“It was awful,” Jim Piazza told The Independent. “As a friend of mine’s wife put it to me, ‘Tim was crucified’.”

As a response to his son’s death, Mr Piazza said, “people all over the country are asking for change, including former greek life people.”

He added: “They’re saying enough is enough, and they want change”.


James Piazza, right, seated with his wife Evelyn, center, and son Michael, left, holds back emotions while discussing the death of his son, (AP Photo/Bebeto Matthews)

Universities have been trying to “change” fraternities since the day they arrived on campus.

The earliest fraternities were formed in secret – an escape from the the dull, religious lifestyle that permeated higher education at the time. According to historian Nicholas Syrett, the groups operated largely as secret societies, because their very existence was illegal. The first fraternity at Penn State was closed, in fact, because the administration felt it was “generally bad” and would not “promote the proper atmosphere at the university”.

Today, the majority of the fraternities are formally recognised by their institutions. While many of them volunteer in the community and give back to the campus, they are best known for the behaviour glorified in movies like “Animal House” and “Old School”: They trash their houses, annoy the neighbours, and generally act as a thorn in the side of the administration.

But they also provide schools with some significant benefits.

Fraternities house and feed a large number of students – resources the school would otherwise have to provide. Because fraternity brothers are more likely to be well-off when they enter college, they’re also more likely to donate to their institutions when they graduate.

Plus, Greek life is crucial means of attracting students to those institutions in the first place.

According to sociologist Lisa Wade, fraternities offer prospective students the kind of fun, debaucherous lifestyle they’ve come to expect from a modern college education. They provide students with the stereotypical narrative of wild parties, hot hookups, and flowing alcohol – all conveniently located outside the university’s jurisdiction.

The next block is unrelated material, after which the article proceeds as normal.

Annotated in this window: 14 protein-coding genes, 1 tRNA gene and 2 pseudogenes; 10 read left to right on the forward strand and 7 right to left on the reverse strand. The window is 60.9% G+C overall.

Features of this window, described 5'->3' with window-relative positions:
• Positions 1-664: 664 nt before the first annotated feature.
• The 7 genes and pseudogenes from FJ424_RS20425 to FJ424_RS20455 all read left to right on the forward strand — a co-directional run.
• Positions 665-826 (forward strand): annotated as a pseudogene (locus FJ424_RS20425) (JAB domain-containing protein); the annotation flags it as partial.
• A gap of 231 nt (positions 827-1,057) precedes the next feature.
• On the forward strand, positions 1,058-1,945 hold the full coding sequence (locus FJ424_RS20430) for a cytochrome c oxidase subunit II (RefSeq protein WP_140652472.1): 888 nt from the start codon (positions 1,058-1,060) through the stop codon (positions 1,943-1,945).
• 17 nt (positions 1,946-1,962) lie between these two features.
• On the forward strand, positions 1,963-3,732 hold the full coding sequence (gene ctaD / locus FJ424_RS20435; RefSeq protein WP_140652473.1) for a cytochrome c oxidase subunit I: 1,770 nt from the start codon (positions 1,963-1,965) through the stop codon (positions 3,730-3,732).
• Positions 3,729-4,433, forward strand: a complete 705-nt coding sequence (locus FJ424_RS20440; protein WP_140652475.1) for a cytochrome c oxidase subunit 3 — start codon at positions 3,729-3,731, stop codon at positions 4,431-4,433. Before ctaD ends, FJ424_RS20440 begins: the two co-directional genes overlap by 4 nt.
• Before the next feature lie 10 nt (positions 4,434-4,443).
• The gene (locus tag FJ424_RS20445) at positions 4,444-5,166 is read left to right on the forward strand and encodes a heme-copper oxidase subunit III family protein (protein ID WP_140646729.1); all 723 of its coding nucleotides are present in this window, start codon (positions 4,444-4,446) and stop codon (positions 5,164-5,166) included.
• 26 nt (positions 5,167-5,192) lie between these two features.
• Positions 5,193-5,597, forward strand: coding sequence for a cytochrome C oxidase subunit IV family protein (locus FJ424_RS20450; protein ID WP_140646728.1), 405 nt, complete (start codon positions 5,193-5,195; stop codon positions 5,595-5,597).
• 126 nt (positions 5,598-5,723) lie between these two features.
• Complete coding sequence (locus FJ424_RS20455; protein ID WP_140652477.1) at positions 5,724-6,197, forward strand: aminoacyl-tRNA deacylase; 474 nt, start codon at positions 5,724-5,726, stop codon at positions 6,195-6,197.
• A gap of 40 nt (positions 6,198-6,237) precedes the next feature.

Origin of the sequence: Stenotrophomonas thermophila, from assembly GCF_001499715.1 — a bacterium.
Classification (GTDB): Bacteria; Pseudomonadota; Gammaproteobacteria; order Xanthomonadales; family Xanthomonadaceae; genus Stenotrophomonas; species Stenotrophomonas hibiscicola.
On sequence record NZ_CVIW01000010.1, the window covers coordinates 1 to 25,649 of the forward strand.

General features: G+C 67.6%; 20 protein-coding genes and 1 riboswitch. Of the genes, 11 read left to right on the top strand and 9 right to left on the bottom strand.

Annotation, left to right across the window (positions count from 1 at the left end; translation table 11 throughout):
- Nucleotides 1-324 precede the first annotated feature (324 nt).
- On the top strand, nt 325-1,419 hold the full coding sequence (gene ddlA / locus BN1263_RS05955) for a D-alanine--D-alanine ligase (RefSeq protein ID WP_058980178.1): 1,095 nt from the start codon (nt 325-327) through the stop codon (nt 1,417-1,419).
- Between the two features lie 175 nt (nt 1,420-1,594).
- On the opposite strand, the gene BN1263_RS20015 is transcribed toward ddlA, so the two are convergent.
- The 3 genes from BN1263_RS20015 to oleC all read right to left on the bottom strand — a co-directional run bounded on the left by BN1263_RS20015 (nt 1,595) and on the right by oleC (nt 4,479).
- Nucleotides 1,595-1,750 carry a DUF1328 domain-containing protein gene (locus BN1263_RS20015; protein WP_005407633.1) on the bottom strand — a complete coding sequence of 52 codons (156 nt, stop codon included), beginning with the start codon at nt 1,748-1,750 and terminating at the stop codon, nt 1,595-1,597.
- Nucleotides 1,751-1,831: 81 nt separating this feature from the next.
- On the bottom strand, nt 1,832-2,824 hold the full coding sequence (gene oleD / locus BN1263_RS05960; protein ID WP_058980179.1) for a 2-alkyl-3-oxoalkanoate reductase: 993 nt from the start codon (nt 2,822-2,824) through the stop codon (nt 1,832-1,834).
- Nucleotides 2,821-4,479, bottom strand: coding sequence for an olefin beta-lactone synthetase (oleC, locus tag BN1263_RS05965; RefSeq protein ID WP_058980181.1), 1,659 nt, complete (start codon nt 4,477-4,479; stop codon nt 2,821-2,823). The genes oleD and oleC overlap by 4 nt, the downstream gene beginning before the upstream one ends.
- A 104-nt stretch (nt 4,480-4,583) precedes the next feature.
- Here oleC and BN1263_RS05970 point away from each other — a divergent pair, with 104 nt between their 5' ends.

Because of their historical independence, fraternities can promise prospective students the best time of their lives, without universities having to risk their own.

“The phrase,” Ms Wade said, “is perverse incentives.”


The Kappa Delta Rho fraternity house at Penn State was the site of another Greek life controversy in 2015 (AP)

Damon Simms, the Vice President for Student Affairs at Penn State, acknowledged some of the benefits fraternities can bring.

“[Fraternities] create opportunities for students to build community among themselves,’ Mr Sims told The Independent. “This is a very large campus, and it’s nice to be broken down into smaller communities that students can feel comfortable in and gain friendships from.”

He also acknowledged that Penn State, up to this point, has done a poor job of policing them.

“Fundamentally, what the prior situation was, was one where these organisations were largely self-governing,” he said. “…So a lot of [Greek life] was largely outside of us, largely beyond our reach, although we were advising it.”

Fraternities at Penn State was largely overseen by a body known as the Interfraternity Council (IFC). Made up of fraternity presidents and other members, the IFC set their own rules, monitored their own compliance, and administered their own discipline.

“The administration had almost no way of knowing that stuff was going on other than people in the IFC telling them,” said Frank Esposito, the former Greek life reporter for Penn State’s student newspaper. “…And the level of secrecy practised by the fraternities made it nearly impossible to know if this was going on or not.”

In an illuminating example, the former IFC president, Alex Frederick, stepped down in the wake of Piazza’s death, after the university discovered his own fraternity had been hazing its pledges.


District attorney Stacy Park Miller talks to the media after a day of the preliminary hearing for the members of Beta Theta Pi charged in Piazza’s death (Abby Drey /Centre Daily Times via AP)

To Jim and Evelyn Piazza, the fault for their son’s death rests squarely on the shoulders of a negligent administration.

“Penn State has responsibility because it could have put a stop to it,” Mr Piazza said. “It could have put policies and procedures in place, and enforced the policies and procedures it already had in place. That would have, I believe, prevented anything like this from happening.”

According to Mr Simms, however, that era of negligence is over. The school has already cracked down on parties, reducing the number allowed for each chapter to 10 per semester. They have banned hard alcohol from greek functions, and required all drinks to be poured by a trained server.

The school will also differ Greek recruitment by one semester next year, meaning students will not be allowed to pledge until their second semester at Penn State. Any fraternity or sorority caught hazing those pledges will be permanently banned from campus, in what the school calls a “zero tolerance” policy.